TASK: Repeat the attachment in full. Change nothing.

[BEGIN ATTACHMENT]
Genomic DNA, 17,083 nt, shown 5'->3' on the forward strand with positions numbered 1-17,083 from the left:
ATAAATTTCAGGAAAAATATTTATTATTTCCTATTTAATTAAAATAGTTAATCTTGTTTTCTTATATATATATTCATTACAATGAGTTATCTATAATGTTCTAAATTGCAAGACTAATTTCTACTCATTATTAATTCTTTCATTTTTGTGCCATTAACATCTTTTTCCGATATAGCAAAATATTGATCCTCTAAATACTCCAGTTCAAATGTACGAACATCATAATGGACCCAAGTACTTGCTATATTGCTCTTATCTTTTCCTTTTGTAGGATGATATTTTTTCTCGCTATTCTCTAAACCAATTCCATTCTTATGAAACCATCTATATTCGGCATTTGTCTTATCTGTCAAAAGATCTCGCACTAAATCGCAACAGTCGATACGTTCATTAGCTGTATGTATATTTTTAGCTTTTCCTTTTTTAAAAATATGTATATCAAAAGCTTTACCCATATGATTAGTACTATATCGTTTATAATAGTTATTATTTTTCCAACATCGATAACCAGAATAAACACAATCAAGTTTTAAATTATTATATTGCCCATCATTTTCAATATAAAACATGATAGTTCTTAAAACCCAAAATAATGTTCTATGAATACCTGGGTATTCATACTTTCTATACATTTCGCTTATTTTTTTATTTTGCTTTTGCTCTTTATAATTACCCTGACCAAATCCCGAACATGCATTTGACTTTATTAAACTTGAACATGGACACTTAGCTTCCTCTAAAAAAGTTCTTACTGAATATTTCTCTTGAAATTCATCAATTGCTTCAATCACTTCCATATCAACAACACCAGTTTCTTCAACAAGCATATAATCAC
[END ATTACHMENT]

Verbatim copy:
Genomic DNA, 17,083 nt, shown 5'->3' on the forward strand with positions numbered 1-17,083 from the left:
ATAAATTTCAGGAAAAATATTTATTATTTCCTATTTAATTAAAATAGTTAATCTTGTTTTCTTATATATATATTCATTACAATGAGTTATCTATAATGTTCTAAATTGCAAGACTAATTTCTACTCATTATTAATTCTTTCATTTTTGTGCCATTAACATCTTTTTCCGATATAGCAAAATATTGATCCTCTAAATACTCCAGTTCAAATGTACGAACATCATAATGGACCCAAGTACTTGCTATATTGCTCTTATCTTTTCCTTTTGTAGGATGATATTTTTTCTCGCTATTCTCTAAACCAATTCCATTCTTATGAAACCATCTATATTCGGCATTTGTCTTATCTGTCAAAAGATCTCGCACTAAATCGCAACAGTCGATACGTTCATTAGCTGTATGTATATTTTTAGCTTTTCCTTTTTTAAAAATATGTATATCAAAAGCTTTACCCATATGATTAGTACTATATCGTTTATAATAGTTATTATTTTTCCAACATCGATAACCAGAATAAACACAATCAAGTTTTAAATTATTATATTGCCCATCATTTTCAATATAAAACATGATAGTTCTTAAAACCCAAAATAATGTTCTATGAATACCTGGGTATTCATACTTTCTATACATTTCGCTTATTTTTTTATTTTGCTTTTGCTCTTTATAATTACCCTGACCAAATCCCGAACATGCATTTGACTTTATTAAACTTGAACATGGACACTTAGCTTCCTCTAAAAAAGTTCTTACTGAATATTTCTCTTGAAATTCATCAATTGCTTCAATCACTTCCATATCAACAACACCAGTTTCTTCAACAAGCATATAATCAC